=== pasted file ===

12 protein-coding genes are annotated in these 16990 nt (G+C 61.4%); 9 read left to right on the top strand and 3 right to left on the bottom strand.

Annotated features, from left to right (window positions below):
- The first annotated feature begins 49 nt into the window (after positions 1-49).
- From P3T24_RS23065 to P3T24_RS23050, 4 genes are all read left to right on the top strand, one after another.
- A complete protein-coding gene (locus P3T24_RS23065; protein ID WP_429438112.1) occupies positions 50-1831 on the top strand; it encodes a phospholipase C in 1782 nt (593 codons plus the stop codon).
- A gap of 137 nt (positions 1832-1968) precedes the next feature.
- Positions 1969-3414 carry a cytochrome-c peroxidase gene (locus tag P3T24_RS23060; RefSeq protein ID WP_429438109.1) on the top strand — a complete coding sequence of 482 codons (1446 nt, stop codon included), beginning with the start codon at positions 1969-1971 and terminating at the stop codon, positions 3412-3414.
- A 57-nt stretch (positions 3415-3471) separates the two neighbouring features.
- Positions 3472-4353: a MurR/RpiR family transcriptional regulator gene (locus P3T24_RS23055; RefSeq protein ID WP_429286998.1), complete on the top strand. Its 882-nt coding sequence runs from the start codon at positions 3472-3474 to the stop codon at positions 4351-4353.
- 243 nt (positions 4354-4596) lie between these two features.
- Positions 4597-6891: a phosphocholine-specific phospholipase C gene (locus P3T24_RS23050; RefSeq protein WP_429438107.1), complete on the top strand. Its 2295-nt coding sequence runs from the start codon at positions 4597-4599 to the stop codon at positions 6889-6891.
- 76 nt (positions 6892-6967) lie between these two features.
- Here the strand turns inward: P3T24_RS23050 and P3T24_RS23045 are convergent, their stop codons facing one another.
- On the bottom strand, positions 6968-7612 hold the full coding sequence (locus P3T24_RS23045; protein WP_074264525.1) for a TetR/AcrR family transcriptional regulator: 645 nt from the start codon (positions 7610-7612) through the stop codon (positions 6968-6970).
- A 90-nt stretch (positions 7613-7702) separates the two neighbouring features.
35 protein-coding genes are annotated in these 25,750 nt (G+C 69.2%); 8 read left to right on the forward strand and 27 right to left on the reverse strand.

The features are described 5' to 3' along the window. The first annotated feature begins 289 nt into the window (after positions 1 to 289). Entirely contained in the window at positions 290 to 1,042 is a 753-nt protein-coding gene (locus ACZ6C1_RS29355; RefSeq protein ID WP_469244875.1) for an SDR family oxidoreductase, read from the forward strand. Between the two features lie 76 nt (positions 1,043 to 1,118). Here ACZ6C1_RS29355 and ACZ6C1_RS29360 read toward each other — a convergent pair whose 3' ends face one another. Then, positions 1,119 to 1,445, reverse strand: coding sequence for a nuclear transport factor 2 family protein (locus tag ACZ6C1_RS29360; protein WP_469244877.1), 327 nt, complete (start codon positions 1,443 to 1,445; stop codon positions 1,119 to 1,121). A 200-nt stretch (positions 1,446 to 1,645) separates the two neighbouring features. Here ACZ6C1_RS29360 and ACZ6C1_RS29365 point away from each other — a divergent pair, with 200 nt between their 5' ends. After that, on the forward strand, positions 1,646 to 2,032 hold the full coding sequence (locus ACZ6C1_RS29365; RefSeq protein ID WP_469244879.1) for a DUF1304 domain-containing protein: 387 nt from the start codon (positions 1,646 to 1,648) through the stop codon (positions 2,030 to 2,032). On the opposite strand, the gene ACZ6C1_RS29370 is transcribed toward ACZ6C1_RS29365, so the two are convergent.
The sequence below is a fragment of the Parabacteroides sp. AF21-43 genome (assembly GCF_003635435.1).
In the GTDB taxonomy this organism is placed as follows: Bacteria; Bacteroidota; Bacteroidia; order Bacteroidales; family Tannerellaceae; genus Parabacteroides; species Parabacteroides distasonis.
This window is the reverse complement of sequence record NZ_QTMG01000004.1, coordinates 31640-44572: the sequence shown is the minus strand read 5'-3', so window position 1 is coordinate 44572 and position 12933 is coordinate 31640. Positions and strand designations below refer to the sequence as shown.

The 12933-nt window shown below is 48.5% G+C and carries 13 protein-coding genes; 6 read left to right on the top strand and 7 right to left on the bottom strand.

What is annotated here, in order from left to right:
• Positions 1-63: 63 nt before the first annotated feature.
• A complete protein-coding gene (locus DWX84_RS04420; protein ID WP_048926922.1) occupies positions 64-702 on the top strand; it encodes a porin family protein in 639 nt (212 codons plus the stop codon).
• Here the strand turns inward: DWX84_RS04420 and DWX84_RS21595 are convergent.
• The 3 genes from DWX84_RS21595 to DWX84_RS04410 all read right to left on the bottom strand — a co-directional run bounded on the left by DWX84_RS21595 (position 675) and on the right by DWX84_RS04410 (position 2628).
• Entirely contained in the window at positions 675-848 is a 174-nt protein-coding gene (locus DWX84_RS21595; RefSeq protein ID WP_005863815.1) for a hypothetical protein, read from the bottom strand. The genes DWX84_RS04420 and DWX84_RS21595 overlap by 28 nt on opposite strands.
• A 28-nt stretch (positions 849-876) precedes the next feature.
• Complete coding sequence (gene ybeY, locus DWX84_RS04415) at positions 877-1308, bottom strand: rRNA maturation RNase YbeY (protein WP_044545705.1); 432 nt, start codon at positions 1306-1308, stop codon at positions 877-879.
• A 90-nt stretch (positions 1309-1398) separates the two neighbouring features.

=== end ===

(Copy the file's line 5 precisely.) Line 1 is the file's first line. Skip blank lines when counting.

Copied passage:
- A complete protein-coding gene (locus P3T24_RS23065; protein ID WP_429438112.1) occupies positions 50-1831 on the top strand; it encodes a phospholipase C in 1782 nt (593 codons plus the stop codon).